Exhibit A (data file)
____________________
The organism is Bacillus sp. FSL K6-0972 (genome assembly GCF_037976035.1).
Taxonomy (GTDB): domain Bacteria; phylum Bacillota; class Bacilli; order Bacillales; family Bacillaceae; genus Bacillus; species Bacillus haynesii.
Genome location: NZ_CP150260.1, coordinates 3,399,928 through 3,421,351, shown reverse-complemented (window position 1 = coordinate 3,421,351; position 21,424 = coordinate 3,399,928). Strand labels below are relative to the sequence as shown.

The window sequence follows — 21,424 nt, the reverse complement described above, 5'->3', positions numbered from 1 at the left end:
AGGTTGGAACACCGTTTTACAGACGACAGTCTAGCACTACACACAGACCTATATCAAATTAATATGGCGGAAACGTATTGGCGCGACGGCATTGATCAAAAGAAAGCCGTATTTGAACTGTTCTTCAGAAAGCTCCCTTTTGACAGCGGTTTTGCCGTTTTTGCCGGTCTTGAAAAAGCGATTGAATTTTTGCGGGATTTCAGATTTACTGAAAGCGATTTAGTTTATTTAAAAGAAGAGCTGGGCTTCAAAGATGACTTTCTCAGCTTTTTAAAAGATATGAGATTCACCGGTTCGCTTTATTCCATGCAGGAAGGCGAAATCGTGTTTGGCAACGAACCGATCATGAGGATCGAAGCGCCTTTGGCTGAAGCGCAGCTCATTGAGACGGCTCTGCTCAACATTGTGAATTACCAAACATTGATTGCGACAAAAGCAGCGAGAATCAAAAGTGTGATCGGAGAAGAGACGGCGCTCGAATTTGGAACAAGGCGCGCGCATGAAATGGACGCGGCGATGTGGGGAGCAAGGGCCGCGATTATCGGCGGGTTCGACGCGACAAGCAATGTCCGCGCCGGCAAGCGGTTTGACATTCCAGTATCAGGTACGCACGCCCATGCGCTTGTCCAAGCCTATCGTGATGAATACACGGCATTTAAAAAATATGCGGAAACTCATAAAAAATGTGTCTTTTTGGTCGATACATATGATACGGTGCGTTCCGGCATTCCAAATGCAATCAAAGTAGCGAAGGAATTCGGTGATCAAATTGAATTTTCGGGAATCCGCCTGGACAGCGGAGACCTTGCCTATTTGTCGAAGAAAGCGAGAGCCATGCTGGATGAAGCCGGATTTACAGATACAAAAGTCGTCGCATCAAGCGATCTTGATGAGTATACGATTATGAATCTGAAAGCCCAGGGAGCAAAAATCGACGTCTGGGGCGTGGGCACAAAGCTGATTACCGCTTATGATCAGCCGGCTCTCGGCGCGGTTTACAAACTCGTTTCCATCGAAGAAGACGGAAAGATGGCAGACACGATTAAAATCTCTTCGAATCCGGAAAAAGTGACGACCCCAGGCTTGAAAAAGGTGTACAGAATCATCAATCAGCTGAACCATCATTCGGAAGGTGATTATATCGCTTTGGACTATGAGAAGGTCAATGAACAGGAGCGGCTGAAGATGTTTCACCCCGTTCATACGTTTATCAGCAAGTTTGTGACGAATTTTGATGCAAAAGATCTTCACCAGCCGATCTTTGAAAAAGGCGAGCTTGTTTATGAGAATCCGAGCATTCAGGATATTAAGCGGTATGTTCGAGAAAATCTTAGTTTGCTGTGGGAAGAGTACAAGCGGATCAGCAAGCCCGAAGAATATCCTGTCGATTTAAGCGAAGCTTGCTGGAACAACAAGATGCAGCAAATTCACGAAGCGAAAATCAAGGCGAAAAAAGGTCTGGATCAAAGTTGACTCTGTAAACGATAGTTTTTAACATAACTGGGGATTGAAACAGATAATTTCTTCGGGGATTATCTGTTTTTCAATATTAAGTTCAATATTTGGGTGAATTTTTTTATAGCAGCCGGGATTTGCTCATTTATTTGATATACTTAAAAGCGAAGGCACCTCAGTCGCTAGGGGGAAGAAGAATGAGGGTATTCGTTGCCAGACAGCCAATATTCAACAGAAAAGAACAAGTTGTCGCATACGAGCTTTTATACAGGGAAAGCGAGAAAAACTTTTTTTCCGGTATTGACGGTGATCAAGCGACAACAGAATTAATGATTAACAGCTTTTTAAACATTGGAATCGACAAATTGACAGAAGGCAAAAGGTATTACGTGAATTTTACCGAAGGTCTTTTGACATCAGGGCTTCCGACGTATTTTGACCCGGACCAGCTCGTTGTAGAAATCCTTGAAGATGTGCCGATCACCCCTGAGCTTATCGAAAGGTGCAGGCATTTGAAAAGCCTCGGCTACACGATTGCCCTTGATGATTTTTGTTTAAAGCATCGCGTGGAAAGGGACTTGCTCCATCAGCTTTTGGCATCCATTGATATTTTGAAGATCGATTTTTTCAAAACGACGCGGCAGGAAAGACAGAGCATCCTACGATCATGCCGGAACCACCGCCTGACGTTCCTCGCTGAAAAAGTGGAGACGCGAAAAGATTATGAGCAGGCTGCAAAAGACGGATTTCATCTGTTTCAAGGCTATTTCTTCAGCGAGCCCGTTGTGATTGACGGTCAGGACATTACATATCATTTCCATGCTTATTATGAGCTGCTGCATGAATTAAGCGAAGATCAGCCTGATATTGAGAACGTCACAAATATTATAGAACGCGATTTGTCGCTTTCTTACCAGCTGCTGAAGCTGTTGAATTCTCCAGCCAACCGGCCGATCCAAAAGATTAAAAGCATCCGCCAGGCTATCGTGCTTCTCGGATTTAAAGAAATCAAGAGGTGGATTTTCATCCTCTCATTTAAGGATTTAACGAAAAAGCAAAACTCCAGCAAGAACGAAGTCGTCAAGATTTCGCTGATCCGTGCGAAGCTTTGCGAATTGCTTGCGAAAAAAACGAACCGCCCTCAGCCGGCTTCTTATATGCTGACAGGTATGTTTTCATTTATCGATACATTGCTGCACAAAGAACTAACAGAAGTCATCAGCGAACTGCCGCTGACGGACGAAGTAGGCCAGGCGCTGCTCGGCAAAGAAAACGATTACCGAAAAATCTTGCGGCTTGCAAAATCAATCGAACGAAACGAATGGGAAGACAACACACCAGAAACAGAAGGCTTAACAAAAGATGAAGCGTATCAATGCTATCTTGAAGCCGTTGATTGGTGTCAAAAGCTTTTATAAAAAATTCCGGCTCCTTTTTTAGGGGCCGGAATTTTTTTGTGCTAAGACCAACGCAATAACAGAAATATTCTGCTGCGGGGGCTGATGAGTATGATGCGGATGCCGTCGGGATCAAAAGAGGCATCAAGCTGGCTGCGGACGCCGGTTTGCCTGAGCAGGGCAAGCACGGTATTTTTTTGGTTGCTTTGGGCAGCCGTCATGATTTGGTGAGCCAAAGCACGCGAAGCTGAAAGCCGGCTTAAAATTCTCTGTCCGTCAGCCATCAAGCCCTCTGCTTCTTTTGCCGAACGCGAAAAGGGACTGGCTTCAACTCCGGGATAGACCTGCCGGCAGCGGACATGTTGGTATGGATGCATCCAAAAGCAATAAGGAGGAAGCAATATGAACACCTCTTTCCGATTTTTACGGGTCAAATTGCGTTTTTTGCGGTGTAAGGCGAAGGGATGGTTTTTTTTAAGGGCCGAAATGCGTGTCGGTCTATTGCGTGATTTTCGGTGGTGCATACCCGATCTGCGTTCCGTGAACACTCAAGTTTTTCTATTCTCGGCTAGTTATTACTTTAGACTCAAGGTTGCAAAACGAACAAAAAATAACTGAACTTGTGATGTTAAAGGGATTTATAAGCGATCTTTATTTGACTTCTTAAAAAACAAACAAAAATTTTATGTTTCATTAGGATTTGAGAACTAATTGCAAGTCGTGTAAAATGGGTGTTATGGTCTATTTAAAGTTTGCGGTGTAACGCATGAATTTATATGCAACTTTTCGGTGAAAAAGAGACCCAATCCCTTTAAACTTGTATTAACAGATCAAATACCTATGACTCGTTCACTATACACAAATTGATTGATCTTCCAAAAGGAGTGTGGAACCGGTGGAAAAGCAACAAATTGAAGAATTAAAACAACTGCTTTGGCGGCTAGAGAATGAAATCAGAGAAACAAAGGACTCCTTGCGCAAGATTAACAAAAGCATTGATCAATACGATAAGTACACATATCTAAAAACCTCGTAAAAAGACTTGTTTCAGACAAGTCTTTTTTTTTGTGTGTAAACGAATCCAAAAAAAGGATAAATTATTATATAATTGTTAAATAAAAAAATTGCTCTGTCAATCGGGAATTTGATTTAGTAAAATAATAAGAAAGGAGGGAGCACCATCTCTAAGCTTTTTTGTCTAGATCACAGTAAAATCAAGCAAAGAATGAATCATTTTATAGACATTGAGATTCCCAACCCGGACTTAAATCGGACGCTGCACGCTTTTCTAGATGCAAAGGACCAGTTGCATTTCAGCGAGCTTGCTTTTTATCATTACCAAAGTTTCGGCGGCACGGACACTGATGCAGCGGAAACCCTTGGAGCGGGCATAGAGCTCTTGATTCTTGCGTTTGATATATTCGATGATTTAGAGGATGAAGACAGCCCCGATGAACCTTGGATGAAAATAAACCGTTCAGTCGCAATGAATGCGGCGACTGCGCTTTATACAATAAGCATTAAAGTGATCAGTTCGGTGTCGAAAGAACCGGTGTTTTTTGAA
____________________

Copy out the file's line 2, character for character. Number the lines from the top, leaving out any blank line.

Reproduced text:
Taxonomy (GTDB): domain Bacteria; phylum Bacillota; class Bacilli; order Bacillales; family Bacillaceae; genus Bacillus; species Bacillus haynesii.